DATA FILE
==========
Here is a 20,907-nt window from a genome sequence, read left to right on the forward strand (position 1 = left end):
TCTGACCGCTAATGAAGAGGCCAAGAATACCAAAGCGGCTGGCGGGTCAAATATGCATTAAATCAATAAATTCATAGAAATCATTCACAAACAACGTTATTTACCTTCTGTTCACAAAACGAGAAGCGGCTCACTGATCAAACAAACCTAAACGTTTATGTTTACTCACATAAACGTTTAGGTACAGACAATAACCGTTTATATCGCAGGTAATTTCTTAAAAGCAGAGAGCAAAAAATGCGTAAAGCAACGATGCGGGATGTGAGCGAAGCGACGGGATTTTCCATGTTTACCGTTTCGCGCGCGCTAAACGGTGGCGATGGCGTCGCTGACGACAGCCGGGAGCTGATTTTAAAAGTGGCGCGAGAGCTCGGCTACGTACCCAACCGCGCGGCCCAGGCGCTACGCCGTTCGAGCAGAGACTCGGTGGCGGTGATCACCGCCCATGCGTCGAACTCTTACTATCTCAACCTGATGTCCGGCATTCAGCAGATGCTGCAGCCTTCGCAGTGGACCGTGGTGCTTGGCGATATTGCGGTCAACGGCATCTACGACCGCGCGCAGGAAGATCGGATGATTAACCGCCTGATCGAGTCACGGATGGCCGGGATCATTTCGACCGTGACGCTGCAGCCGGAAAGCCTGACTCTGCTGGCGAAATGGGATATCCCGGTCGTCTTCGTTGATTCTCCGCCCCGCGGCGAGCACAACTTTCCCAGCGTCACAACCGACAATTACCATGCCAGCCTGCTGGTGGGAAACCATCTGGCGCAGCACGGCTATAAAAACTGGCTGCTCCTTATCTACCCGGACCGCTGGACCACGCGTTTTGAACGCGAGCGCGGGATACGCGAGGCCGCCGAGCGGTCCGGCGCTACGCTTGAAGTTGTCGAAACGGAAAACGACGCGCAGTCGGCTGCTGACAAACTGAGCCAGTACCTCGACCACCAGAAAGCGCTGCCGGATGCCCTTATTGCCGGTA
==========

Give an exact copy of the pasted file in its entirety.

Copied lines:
Here is a 20,907-nt window from a genome sequence, read left to right on the forward strand (position 1 = left end):
TCTGACCGCTAATGAAGAGGCCAAGAATACCAAAGCGGCTGGCGGGTCAAATATGCATTAAATCAATAAATTCATAGAAATCATTCACAAACAACGTTATTTACCTTCTGTTCACAAAACGAGAAGCGGCTCACTGATCAAACAAACCTAAACGTTTATGTTTACTCACATAAACGTTTAGGTACAGACAATAACCGTTTATATCGCAGGTAATTTCTTAAAAGCAGAGAGCAAAAAATGCGTAAAGCAACGATGCGGGATGTGAGCGAAGCGACGGGATTTTCCATGTTTACCGTTTCGCGCGCGCTAAACGGTGGCGATGGCGTCGCTGACGACAGCCGGGAGCTGATTTTAAAAGTGGCGCGAGAGCTCGGCTACGTACCCAACCGCGCGGCCCAGGCGCTACGCCGTTCGAGCAGAGACTCGGTGGCGGTGATCACCGCCCATGCGTCGAACTCTTACTATCTCAACCTGATGTCCGGCATTCAGCAGATGCTGCAGCCTTCGCAGTGGACCGTGGTGCTTGGCGATATTGCGGTCAACGGCATCTACGACCGCGCGCAGGAAGATCGGATGATTAACCGCCTGATCGAGTCACGGATGGCCGGGATCATTTCGACCGTGACGCTGCAGCCGGAAAGCCTGACTCTGCTGGCGAAATGGGATATCCCGGTCGTCTTCGTTGATTCTCCGCCCCGCGGCGAGCACAACTTTCCCAGCGTCACAACCGACAATTACCATGCCAGCCTGCTGGTGGGAAACCATCTGGCGCAGCACGGCTATAAAAACTGGCTGCTCCTTATCTACCCGGACCGCTGGACCACGCGTTTTGAACGCGAGCGCGGGATACGCGAGGCCGCCGAGCGGTCCGGCGCTACGCTTGAAGTTGTCGAAACGGAAAACGACGCGCAGTCGGCTGCTGACAAACTGAGCCAGTACCTCGACCACCAGAAAGCGCTGCCGGATGCCCTTATTGCCGGTA